Stress and Acne

Having acne breakouts when you’re under a lot of pressure or stress is rather common. Emotions and stress can have a great effect on the condition of your body. Anger causes blood to rush to the head and the heart to beat faster. Panic can cause dizziness, nausea, chest pains, and heart palpitations. Stress can lead to rapid heartbeat, anxiety attacks, and loss of appetite. It can even contribute to heart disease and cancer. Stress and other emotions can also affect your skin.

Stress stimulates the adrenal glands. These glands produce the hormone cortisone, which stimulates the sebaceous gland to produce more oil—and that, of course, helps set the stage for acne problems. Stress also lowers the body’s resistance to bacteria and viruses, by causing the disease-fighting cells of the immune system to work less efficiently. These lowered immune defenses leave you easy prey to colds and other illnesses and can also contribute to acne breakouts by letting the acne bacteria multiply unhindered.

People who are worried or under pressure often absentmindedly pick at their pimples. But this can be harmful, increasing the likelihood of infection and in the long run making the acne longer lasting, more severe, and more likely to result in scarring. Realizing that you pick at your pimples and forcing yourself to stop can be very helpful in clearing up acne.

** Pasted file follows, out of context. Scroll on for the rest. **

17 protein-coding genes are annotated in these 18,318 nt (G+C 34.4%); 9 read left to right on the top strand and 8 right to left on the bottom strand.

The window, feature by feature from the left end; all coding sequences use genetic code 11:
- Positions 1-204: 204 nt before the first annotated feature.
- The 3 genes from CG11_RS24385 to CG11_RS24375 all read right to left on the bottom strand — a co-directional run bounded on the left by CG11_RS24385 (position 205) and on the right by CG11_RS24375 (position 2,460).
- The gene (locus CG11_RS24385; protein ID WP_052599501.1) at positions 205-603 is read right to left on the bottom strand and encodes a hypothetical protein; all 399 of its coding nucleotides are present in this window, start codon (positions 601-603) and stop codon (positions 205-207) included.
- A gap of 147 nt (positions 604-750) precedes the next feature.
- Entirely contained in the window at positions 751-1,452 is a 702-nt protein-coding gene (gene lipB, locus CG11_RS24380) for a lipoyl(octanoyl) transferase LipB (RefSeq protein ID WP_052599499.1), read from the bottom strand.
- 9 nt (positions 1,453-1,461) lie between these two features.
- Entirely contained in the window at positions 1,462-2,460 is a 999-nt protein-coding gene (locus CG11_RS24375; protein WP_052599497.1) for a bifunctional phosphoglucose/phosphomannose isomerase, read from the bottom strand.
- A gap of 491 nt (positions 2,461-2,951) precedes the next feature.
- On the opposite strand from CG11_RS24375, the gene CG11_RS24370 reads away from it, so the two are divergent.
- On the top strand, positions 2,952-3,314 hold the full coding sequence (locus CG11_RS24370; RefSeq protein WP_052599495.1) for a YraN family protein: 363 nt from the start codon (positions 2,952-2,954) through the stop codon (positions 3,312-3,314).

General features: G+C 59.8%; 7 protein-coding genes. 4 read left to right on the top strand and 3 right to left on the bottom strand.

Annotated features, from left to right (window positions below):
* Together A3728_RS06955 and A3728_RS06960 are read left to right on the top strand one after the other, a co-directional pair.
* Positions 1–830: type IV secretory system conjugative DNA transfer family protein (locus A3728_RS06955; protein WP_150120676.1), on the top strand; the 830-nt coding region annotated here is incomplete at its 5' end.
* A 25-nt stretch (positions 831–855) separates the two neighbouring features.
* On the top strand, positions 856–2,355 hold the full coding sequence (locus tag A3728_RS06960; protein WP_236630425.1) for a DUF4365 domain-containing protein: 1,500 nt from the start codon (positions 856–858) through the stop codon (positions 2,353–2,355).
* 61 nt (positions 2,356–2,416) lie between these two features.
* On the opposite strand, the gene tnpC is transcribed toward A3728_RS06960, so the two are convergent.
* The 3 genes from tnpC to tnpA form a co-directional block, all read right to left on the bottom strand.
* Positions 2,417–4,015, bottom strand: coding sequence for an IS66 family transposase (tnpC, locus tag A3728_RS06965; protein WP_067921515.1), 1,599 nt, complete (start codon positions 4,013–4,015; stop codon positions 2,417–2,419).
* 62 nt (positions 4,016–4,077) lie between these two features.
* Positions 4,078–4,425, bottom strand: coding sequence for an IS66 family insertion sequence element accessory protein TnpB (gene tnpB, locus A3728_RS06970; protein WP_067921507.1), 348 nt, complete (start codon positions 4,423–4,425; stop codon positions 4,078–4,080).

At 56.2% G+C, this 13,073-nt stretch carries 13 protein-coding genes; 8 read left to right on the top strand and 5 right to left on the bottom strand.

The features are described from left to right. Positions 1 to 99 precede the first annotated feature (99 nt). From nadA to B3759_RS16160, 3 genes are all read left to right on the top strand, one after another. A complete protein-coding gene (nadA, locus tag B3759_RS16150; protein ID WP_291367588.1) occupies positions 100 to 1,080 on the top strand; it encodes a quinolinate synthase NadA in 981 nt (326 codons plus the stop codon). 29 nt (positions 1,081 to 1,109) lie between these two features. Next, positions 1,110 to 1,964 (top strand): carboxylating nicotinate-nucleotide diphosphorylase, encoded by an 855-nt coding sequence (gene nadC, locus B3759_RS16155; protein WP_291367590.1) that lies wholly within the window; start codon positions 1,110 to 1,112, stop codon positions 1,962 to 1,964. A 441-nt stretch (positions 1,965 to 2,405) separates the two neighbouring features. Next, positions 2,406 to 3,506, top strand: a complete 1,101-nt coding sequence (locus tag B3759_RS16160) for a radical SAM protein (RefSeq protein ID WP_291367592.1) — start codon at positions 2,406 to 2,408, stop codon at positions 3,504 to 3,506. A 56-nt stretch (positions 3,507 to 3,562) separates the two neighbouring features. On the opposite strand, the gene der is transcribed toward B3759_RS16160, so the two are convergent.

Stress can never be completely avoided, but controlling the amount of stress in your life can affect your whole body’s health, including that of the skin. You can do many things to reduce stress. Regular exercise helps to release tensions instead of letting them build up inside. It’s important to get enough sleep and be well rested. When your body is tired, your resistance is greatly lowered. Proper vitamin intake from a balanced diet (or vitamin supplements) is also important for maintaining the body’s resistance. Some research has shown that proper levels of vitamins A,B,C, and E and the minerals zinc and selenium can help keep the body’s defenses strong.

Countless psychological factors contribute to stress—and can contribute to acne. When you set impossible goals for yourself, you may be causing yourself unnecessary stress. Bottling up things that bother you can also cause stress to build up. It’s almost always better to talk things out than to keep them inside.

Now you know some of the causes of acne. You should have a better idea of things to avoid in order to minimize acne problems. But more than likely, even if you avoid all the possible acnegenic factors, still you’ll have some acne. If your acne is severe, you should not delay, but see a doctor as soon as possible. The earlier you start treating severe acne, the less likely you are to have complications—such as scars.

If you’re like most people, though, you’ll probably want to try to tackle your acne problem on your own. But when you go to the drugstore, you will find a confusing assortment of acne remedies. They all claim to be good for acne. How do you decide which is best for you? You’ve already learned what acne is and how pimples start and progress. Now you need to understand how acne medications work.

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